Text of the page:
Vulcan GMS is a manufacturing company that uses many different types of techniques to produce products including metal melting (casting), which is the service responsible from our initial growth. Since then, Vulcan has evolved and now offers many different manufacturing techniques and metals; but we have stayed true to our roots with our name and logo. Take a look at our logo and you will see that we still depict the god of Vulcan in the “V” of our name.

Supply chain and kitting solutions reduce waste costs

Image of Sample PartThese days businesses are trying to run as lean as possible and therefore more demands are placed on the employees. When it comes to keeping your business running, the requirements are pretty simple from your supply chain. You require good products, on time with the flexibility of suppliers to work with you.

All too often this means that buyers and materials managers are trying to improve their throughput. However, to keep costs down, an organization might have to reduce total head count. So how can improvements be achieved with all the requirements and purchase orders that need to be issued and managed?

The cost of a purchase order

What is the cost of issuing a PO? This question has been asked by many but it is hard to answer. According to Supply Chain Digest, this cost could be as much as $506 per order. That cost is an intangible one that gets wrapped into a company’s overhead costs.

In addition to placing the order, what happens when schedules change and those POs need to be changed and inventories managed? What is this cost?

Aside from issuing a PO and the associated costs, companies often overlook other costs connected with POs such as incoming inspection, freight costs, internal moves, etc. How do these aspects affect the basic principles of lean production?

Where is the waste and how do we get rid of it?

The seven forms of waste in an organization are:

  1. Overproduction
  2. Waiting / Que Time
  3. Transporting / Moving
  4. Inappropriate Processing
  5. Inventory / Excess Inventory
  6. Excess Motion / Disorganization
  7. Scrap / Rejects

Having assemblies made on the outside is a great way to reduce waste costs, but what happens when there is not a clear “assembly”? The answer is product kitting. Kitting is the concept of reducing your purchases into product kits that make sense with key suppliers.

Image of QualityIf you have key suppliers that provide products, explore what else they could provide in a package of products that could help your business in your manufacturing cells or assembly process. For example, if you have a product with 100 part numbers in a bill of materials (BOM) and they are in three main categories such as machined components, electrical components and fabricated components, try to consolidate the other purchase products into product kits that make sense from these key suppliers. You may require items such as nuts and bolts, inserts, gaskets, etc. You can make kit part numbers where your suppliers provide all the needed hardware in kit packs that fit your assembly process. This will reduce your overhead costs to manage hundreds of POs, suppliers, schedule changes, inventory, waiting and more.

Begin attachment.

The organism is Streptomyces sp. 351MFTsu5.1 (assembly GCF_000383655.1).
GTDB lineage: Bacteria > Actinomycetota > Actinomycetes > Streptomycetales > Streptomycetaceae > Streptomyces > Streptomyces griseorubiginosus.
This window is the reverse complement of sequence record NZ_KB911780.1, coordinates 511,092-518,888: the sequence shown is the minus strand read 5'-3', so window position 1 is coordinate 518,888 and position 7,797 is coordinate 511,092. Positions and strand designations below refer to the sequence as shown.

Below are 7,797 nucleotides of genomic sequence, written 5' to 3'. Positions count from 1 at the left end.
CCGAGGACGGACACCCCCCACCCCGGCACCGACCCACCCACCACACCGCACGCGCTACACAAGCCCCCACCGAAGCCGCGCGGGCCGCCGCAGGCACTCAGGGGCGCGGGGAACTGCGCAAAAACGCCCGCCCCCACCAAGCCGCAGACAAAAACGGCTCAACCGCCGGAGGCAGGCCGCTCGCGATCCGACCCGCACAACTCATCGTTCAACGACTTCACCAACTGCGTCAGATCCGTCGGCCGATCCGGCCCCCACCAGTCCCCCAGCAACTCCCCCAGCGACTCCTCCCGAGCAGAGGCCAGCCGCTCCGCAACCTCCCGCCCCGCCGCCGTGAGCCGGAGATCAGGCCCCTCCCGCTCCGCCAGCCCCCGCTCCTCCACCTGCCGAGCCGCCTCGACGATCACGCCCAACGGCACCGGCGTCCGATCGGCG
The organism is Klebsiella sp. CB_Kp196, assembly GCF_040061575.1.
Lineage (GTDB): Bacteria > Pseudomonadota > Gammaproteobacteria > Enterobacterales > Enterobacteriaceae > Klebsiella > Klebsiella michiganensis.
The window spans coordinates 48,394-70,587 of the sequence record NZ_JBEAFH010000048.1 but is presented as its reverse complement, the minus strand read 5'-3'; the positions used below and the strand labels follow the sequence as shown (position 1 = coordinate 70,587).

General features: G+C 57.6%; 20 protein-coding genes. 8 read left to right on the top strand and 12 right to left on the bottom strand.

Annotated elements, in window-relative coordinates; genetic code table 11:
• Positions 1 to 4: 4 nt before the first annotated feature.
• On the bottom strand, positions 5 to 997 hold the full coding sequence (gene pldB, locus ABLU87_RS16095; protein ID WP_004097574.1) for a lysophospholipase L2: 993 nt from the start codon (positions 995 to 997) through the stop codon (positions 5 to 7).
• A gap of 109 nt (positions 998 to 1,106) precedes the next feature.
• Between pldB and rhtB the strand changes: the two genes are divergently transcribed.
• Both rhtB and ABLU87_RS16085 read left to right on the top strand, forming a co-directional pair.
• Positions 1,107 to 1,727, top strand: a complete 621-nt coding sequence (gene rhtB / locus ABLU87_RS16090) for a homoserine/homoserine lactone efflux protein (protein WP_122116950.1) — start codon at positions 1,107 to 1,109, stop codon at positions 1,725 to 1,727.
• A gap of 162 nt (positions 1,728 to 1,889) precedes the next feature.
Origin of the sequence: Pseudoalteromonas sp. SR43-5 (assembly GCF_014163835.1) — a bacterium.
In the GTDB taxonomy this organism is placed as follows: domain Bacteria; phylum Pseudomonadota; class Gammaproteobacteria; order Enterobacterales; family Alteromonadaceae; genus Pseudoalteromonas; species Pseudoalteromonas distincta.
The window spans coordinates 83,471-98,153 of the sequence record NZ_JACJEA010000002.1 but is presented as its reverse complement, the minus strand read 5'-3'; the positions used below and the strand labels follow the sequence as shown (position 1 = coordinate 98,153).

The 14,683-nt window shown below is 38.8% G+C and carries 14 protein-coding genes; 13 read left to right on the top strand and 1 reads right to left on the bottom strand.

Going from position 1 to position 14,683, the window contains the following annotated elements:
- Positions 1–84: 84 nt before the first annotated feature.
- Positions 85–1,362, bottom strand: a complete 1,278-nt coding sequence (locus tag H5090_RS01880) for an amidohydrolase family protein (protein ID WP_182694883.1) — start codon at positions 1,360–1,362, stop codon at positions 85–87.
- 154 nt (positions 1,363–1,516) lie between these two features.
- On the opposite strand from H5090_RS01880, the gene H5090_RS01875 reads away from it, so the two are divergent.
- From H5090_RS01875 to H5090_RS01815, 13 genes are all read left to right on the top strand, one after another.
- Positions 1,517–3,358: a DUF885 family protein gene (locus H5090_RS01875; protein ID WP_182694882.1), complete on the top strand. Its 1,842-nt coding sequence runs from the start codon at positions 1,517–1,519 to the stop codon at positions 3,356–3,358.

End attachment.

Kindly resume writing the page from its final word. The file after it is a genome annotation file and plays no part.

The kitting concept is simple but few organizations actually make the move to true product kits. At Vulcan GMS, we manufacture many different types of products and assemblies but kitting is really where you can truly reduce waste and the cost associated with it.

When it comes to kitting, the age old quote of “work smarter not harder” rings true and should be applied to your business. Step back from the day-to-day to consider the concept wherever you can. The elimination of waste can be monumental once you begin.

In the sample BOM at the beginning of this post there could be 10 or more suppliers to provide these 20 component parts. This means:

  • 10 RFQs
  • 10 POs issued
  • 10 freight bills
  • 10 POs to track and monitor
  • 10 incoming inspections
  • 10 sets of separate paperwork and certifications
  • 10 sets of ROHS compliance documents for your hardware
  • 10 sets of inventory to enter into your system
  • Possible inventory mismatch or shortages
  • ETC.

The point of the example above is to show how much overhead cost actually goes into an assembly. All of this cost and time is absorbed into your organization whether you recognize it or not. By changing your sourcing perspective to move toward assemblies or product kits, overhead costs can be drastically reduced.

In the example above, this could be an assembly of a kit where one supplier provides as complete. Putting all of these items in this BOM above into a kit or assembly would put all of these parts within one source which would mean:

  • 1 RFQ
  • 1 PO issued
  • 1 freight bill
  • 1 PO to track and monitor
  • 1 incoming inspection
  • 1 set of separate paperwork and certification
  • 1 set of ROHS compliance documents for your hardware
  • 1 set of inventory to enter into your system
  • Reduced costs, reducing your time to manage suppliers, reduced tracking, reduced freight, reduced inspection, reduced inventoried part numbers, etc.

Contact Vulcan GMS to learn more about how we can help you in your lean journey through new ideas.